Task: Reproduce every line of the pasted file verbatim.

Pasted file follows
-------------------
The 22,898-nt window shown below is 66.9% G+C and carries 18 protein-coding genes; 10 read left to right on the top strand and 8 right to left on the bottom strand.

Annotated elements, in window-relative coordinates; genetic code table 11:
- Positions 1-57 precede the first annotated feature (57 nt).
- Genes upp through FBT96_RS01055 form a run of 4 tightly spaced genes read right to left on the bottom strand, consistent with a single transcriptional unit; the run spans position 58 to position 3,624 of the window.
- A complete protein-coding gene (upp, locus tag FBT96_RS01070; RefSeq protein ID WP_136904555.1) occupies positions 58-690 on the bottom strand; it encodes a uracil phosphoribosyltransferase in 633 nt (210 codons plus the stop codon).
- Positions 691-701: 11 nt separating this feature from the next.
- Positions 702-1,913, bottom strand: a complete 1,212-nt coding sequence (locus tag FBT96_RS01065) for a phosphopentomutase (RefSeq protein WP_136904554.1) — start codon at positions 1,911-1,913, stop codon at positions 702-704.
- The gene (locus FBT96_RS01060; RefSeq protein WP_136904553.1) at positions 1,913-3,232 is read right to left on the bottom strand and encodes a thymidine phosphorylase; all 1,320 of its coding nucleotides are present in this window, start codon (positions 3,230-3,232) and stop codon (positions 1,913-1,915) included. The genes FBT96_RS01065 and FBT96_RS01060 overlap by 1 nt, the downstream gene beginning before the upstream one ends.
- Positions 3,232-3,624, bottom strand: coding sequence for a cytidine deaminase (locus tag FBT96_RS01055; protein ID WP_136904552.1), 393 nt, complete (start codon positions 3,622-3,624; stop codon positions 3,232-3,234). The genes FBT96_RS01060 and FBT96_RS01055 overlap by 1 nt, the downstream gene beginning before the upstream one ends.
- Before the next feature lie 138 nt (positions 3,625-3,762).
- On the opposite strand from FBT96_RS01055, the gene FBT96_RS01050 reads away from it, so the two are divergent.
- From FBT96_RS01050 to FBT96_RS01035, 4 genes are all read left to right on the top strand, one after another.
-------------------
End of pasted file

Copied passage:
The 22,898-nt window shown below is 66.9% G+C and carries 18 protein-coding genes; 10 read left to right on the top strand and 8 right to left on the bottom strand.

Annotated elements, in window-relative coordinates; genetic code table 11:
- Positions 1-57 precede the first annotated feature (57 nt).
- Genes upp through FBT96_RS01055 form a run of 4 tightly spaced genes read right to left on the bottom strand, consistent with a single transcriptional unit; the run spans position 58 to position 3,624 of the window.
- A complete protein-coding gene (upp, locus tag FBT96_RS01070; RefSeq protein ID WP_136904555.1) occupies positions 58-690 on the bottom strand; it encodes a uracil phosphoribosyltransferase in 633 nt (210 codons plus the stop codon).
- Positions 691-701: 11 nt separating this feature from the next.
- Positions 702-1,913, bottom strand: a complete 1,212-nt coding sequence (locus tag FBT96_RS01065) for a phosphopentomutase (RefSeq protein WP_136904554.1) — start codon at positions 1,911-1,913, stop codon at positions 702-704.
- The gene (locus FBT96_RS01060; RefSeq protein WP_136904553.1) at positions 1,913-3,232 is read right to left on the bottom strand and encodes a thymidine phosphorylase; all 1,320 of its coding nucleotides are present in this window, start codon (positions 3,230-3,232) and stop codon (positions 1,913-1,915) included. The genes FBT96_RS01065 and FBT96_RS01060 overlap by 1 nt, the downstream gene beginning before the upstream one ends.
- Positions 3,232-3,624, bottom strand: coding sequence for a cytidine deaminase (locus tag FBT96_RS01055; protein ID WP_136904552.1), 393 nt, complete (start codon positions 3,622-3,624; stop codon positions 3,232-3,234). The genes FBT96_RS01060 and FBT96_RS01055 overlap by 1 nt, the downstream gene beginning before the upstream one ends.
- Before the next feature lie 138 nt (positions 3,625-3,762).
- On the opposite strand from FBT96_RS01055, the gene FBT96_RS01050 reads away from it, so the two are divergent.
- From FBT96_RS01050 to FBT96_RS01035, 4 genes are all read left to right on the top strand, one after another.